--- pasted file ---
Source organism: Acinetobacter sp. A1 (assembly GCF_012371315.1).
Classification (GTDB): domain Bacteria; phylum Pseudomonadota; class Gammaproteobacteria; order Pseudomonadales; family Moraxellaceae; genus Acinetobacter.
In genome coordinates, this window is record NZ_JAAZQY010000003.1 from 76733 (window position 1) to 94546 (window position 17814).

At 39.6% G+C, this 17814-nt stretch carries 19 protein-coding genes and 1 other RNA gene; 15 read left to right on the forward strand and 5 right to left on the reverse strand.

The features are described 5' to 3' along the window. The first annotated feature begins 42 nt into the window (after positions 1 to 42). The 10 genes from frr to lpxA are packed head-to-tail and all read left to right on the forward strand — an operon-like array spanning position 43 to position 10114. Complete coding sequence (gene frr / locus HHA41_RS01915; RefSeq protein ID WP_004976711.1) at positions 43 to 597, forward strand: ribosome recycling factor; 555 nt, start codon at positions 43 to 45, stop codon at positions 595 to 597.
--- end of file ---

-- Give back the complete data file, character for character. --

Source organism: Acinetobacter sp. A1 (assembly GCF_012371315.1).
Classification (GTDB): domain Bacteria; phylum Pseudomonadota; class Gammaproteobacteria; order Pseudomonadales; family Moraxellaceae; genus Acinetobacter.
In genome coordinates, this window is record NZ_JAAZQY010000003.1 from 76733 (window position 1) to 94546 (window position 17814).

At 39.6% G+C, this 17814-nt stretch carries 19 protein-coding genes and 1 other RNA gene; 15 read left to right on the forward strand and 5 right to left on the reverse strand.

The features are described 5' to 3' along the window. The first annotated feature begins 42 nt into the window (after positions 1 to 42). The 10 genes from frr to lpxA are packed head-to-tail and all read left to right on the forward strand — an operon-like array spanning position 43 to position 10114. Complete coding sequence (gene frr / locus HHA41_RS01915; RefSeq protein ID WP_004976711.1) at positions 43 to 597, forward strand: ribosome recycling factor; 555 nt, start codon at positions 43 to 45, stop codon at positions 595 to 597.